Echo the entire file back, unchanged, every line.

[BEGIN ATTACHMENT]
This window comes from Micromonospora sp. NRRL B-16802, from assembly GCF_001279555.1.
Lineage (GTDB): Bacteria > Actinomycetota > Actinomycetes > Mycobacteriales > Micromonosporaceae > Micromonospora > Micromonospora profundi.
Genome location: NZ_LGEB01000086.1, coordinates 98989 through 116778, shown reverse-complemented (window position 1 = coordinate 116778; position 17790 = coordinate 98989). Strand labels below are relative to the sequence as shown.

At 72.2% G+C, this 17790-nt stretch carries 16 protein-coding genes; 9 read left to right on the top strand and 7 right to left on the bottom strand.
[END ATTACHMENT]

This window comes from Micromonospora sp. NRRL B-16802, from assembly GCF_001279555.1.
Lineage (GTDB): Bacteria > Actinomycetota > Actinomycetes > Mycobacteriales > Micromonosporaceae > Micromonospora > Micromonospora profundi.
Genome location: NZ_LGEB01000086.1, coordinates 98989 through 116778, shown reverse-complemented (window position 1 = coordinate 116778; position 17790 = coordinate 98989). Strand labels below are relative to the sequence as shown.

At 72.2% G+C, this 17790-nt stretch carries 16 protein-coding genes; 9 read left to right on the top strand and 7 right to left on the bottom strand.